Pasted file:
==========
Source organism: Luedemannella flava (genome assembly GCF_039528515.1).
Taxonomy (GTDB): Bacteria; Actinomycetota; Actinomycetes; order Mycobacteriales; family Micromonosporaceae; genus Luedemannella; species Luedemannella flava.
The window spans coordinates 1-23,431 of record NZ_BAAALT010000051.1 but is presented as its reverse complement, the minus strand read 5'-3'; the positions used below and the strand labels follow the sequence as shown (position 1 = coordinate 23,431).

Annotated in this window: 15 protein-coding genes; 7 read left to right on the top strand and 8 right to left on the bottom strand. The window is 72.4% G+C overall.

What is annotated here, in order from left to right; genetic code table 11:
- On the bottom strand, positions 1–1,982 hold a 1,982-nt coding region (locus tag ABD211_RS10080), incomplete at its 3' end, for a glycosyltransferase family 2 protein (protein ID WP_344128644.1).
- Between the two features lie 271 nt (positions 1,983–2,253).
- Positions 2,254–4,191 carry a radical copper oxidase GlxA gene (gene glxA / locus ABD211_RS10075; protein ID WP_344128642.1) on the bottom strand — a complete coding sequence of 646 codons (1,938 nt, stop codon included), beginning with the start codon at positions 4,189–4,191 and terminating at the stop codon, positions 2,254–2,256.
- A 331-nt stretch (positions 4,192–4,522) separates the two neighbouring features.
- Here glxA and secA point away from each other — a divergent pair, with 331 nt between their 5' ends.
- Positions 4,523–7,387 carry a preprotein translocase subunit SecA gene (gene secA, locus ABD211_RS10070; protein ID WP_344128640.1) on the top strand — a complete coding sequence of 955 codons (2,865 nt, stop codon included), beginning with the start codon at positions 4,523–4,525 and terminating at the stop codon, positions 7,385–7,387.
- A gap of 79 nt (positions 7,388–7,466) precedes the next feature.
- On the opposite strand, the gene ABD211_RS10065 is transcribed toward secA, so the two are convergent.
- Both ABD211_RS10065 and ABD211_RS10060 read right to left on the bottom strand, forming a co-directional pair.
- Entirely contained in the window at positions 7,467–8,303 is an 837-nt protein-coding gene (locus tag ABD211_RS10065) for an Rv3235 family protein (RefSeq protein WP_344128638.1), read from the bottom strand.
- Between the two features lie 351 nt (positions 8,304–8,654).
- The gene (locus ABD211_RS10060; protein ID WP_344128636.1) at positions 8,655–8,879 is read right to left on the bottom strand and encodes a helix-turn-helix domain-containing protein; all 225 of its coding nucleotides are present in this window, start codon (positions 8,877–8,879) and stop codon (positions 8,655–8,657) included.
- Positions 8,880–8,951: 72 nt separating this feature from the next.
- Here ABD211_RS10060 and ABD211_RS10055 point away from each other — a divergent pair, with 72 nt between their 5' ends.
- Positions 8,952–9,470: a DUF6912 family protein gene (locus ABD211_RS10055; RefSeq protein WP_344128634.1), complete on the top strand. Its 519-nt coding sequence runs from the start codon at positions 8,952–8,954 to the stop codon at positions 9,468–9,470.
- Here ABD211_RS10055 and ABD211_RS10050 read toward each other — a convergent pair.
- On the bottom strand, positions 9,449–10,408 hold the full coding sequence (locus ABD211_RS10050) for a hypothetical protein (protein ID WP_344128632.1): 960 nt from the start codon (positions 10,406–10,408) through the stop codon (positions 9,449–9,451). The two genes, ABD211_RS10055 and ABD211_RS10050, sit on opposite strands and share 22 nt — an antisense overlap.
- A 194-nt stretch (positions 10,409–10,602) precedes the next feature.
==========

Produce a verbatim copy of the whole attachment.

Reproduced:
Source organism: Luedemannella flava (genome assembly GCF_039528515.1).
Taxonomy (GTDB): Bacteria; Actinomycetota; Actinomycetes; order Mycobacteriales; family Micromonosporaceae; genus Luedemannella; species Luedemannella flava.
The window spans coordinates 1-23,431 of record NZ_BAAALT010000051.1 but is presented as its reverse complement, the minus strand read 5'-3'; the positions used below and the strand labels follow the sequence as shown (position 1 = coordinate 23,431).

Annotated in this window: 15 protein-coding genes; 7 read left to right on the top strand and 8 right to left on the bottom strand. The window is 72.4% G+C overall.

What is annotated here, in order from left to right; genetic code table 11:
- On the bottom strand, positions 1–1,982 hold a 1,982-nt coding region (locus tag ABD211_RS10080), incomplete at its 3' end, for a glycosyltransferase family 2 protein (protein ID WP_344128644.1).
- Between the two features lie 271 nt (positions 1,983–2,253).
- Positions 2,254–4,191 carry a radical copper oxidase GlxA gene (gene glxA / locus ABD211_RS10075; protein ID WP_344128642.1) on the bottom strand — a complete coding sequence of 646 codons (1,938 nt, stop codon included), beginning with the start codon at positions 4,189–4,191 and terminating at the stop codon, positions 2,254–2,256.
- A 331-nt stretch (positions 4,192–4,522) separates the two neighbouring features.
- Here glxA and secA point away from each other — a divergent pair, with 331 nt between their 5' ends.
- Positions 4,523–7,387 carry a preprotein translocase subunit SecA gene (gene secA, locus ABD211_RS10070; protein ID WP_344128640.1) on the top strand — a complete coding sequence of 955 codons (2,865 nt, stop codon included), beginning with the start codon at positions 4,523–4,525 and terminating at the stop codon, positions 7,385–7,387.
- A gap of 79 nt (positions 7,388–7,466) precedes the next feature.
- On the opposite strand, the gene ABD211_RS10065 is transcribed toward secA, so the two are convergent.
- Both ABD211_RS10065 and ABD211_RS10060 read right to left on the bottom strand, forming a co-directional pair.
- Entirely contained in the window at positions 7,467–8,303 is an 837-nt protein-coding gene (locus tag ABD211_RS10065) for an Rv3235 family protein (RefSeq protein WP_344128638.1), read from the bottom strand.
- Between the two features lie 351 nt (positions 8,304–8,654).
- The gene (locus ABD211_RS10060; protein ID WP_344128636.1) at positions 8,655–8,879 is read right to left on the bottom strand and encodes a helix-turn-helix domain-containing protein; all 225 of its coding nucleotides are present in this window, start codon (positions 8,877–8,879) and stop codon (positions 8,655–8,657) included.
- Positions 8,880–8,951: 72 nt separating this feature from the next.
- Here ABD211_RS10060 and ABD211_RS10055 point away from each other — a divergent pair, with 72 nt between their 5' ends.
- Positions 8,952–9,470: a DUF6912 family protein gene (locus ABD211_RS10055; RefSeq protein WP_344128634.1), complete on the top strand. Its 519-nt coding sequence runs from the start codon at positions 8,952–8,954 to the stop codon at positions 9,468–9,470.
- Here ABD211_RS10055 and ABD211_RS10050 read toward each other — a convergent pair.
- On the bottom strand, positions 9,449–10,408 hold the full coding sequence (locus ABD211_RS10050) for a hypothetical protein (protein ID WP_344128632.1): 960 nt from the start codon (positions 10,406–10,408) through the stop codon (positions 9,449–9,451). The two genes, ABD211_RS10055 and ABD211_RS10050, sit on opposite strands and share 22 nt — an antisense overlap.
- A 194-nt stretch (positions 10,409–10,602) precedes the next feature.